Germany's parliament has approved an extension of Greece's financial bailout for a further four months. The outcome of the vote was never in doubt, despite misgivings about recent comments by the Greek finance minister.
Bundestag deputies approved the four-month extension of the Greek bailout on Friday, by a vote of 542 in favor, 32 against. There were 13 abstentions.
The vote followed a two-hour-long debate on the motion brought by German Finance Minister Wolfgang Schäuble.
The finance minister himself opened the debate with an appeal to his fellow parliamentarians to approve the extension, despite the misgivings of some parliamentarians, particularly over renewed talk of a debt write-down by his Greek counterpart, Yanis Varoufakis earlier this week.
Schäuble said his decision to call on the Bundestag to approve the extension had not been an easy one and that Varoufakis' renewed talks of a "haircut" had not made it any easier. He also sought to reassure parliamentarians about the cost to German taxpayers.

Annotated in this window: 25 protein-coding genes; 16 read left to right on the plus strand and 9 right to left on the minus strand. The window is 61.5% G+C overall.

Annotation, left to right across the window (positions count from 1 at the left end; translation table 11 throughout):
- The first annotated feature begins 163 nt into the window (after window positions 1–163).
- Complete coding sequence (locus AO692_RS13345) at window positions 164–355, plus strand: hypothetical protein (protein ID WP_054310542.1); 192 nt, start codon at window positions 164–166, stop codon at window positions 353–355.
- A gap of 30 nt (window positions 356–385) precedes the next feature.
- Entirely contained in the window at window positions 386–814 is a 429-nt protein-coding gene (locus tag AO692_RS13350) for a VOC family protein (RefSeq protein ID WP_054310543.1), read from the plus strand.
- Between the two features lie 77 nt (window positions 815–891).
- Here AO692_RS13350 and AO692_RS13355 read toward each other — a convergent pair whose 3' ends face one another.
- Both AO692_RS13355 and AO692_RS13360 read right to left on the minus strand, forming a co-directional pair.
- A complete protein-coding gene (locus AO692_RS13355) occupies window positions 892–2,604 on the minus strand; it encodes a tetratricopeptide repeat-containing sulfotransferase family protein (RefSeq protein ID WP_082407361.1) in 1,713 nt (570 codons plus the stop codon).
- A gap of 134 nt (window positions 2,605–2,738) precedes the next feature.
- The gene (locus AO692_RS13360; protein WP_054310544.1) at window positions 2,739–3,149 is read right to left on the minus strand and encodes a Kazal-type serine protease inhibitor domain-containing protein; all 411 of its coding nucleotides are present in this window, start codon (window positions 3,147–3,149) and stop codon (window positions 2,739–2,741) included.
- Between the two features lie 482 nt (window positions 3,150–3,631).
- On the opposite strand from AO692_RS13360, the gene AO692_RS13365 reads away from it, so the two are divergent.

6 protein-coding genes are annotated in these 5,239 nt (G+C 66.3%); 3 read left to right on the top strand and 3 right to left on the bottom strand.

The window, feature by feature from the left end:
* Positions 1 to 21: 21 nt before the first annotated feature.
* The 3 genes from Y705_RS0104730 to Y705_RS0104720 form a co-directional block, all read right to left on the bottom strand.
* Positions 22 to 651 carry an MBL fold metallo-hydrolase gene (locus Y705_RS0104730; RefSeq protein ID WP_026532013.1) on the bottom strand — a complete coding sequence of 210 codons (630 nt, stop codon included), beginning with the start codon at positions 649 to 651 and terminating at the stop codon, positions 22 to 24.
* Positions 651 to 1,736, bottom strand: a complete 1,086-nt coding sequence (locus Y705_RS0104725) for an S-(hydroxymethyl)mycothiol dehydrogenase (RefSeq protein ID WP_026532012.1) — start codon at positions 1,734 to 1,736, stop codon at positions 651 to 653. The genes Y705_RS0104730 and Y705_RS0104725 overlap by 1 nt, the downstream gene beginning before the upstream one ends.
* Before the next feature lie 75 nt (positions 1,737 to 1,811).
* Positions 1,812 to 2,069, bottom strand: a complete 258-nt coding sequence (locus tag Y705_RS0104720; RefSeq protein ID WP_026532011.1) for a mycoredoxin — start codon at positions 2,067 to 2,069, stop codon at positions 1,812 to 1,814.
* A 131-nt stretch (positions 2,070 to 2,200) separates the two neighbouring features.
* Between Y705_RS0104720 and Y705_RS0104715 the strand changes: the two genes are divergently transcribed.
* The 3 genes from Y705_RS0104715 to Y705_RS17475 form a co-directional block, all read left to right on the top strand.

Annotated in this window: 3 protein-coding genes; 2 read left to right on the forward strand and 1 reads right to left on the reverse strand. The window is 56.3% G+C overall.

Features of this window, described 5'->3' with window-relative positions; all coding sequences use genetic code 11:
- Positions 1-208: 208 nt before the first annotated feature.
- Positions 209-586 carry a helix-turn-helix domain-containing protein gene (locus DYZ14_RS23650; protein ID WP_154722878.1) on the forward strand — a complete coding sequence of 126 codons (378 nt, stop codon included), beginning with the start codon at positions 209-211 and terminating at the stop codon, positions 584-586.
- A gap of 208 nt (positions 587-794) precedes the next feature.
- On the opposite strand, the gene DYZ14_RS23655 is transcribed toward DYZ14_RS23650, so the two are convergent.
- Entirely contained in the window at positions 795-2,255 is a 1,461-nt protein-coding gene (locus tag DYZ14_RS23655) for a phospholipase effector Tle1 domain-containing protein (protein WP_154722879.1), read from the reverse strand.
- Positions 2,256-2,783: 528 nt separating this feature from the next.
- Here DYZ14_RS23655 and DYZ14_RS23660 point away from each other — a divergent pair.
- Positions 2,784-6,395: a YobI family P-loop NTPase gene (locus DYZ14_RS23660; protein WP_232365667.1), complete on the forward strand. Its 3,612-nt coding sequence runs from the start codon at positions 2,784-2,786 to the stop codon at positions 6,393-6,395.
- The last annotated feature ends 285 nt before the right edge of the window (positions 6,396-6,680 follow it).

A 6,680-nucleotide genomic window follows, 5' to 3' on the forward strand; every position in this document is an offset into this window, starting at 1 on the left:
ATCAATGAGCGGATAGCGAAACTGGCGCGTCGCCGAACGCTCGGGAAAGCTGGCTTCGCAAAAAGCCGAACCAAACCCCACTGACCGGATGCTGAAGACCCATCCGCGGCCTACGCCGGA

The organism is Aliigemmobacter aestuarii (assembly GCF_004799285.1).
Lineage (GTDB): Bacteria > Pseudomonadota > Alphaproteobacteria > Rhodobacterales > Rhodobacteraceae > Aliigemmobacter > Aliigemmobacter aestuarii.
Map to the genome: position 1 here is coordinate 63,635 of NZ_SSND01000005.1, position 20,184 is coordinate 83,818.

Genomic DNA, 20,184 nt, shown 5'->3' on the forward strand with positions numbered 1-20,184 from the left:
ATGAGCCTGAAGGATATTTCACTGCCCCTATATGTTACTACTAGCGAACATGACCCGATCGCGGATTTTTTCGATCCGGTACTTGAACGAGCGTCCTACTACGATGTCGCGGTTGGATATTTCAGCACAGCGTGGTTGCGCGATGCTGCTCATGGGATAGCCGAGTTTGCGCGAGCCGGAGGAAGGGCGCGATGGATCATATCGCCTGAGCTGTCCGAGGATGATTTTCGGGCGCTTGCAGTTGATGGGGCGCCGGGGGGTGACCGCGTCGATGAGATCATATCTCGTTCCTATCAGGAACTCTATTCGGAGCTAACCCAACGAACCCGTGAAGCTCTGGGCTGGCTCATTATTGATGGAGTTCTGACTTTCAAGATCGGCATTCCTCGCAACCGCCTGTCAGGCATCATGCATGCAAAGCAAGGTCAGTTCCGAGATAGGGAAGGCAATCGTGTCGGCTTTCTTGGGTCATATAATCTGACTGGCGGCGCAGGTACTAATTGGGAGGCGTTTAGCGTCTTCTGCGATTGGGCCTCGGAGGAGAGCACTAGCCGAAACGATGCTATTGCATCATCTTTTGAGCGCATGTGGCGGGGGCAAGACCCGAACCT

"We're not talking about new billions for Greece, we're not talking about any changes to this program - rather it's about providing or granting extra time to successfully end this program," Schäuble said, adding that solidarity among members of the eurozone "doesn't mean you can blackmail each other."
But he also warned that "Greece must do its part. Solidarity of course, also has something to do with reliability."
The finance minister also stressed that extending the bailout was not just in Greece's but also Germany's best interests.
"Germany will only have a good future if European unification is successful and if we in Europe stand together, he said.
Voices of dissent
In the speeches that followed Schäuble's, most speakers spoke out in support of approving the extension, although members of the opposition Left party and the Greens took the opportunity to criticize the government.
The Left party's Gregor Gysi accused Chancellor Angela Merkel and Schäuble of making matters worse in Greece by insisting that the "troika" of international creditors impose strict terms on Athens, which led the country's former conservative government to implement a raft of austerity measures. "This was a kamikaze tactic," Gysi said, which ensure that Greece would never be able to pay back its debt.
A few members of the CDU-CSU bloc also said they would vote against the extension.
"Take a look at [Greek Prime Minister Alexis] Tsipras, take a look at Varoufakis," said CDU deputy Klaus-Peter Willsch. "Would you buy a used car from them?"
pfd/sms (dpa, AFP)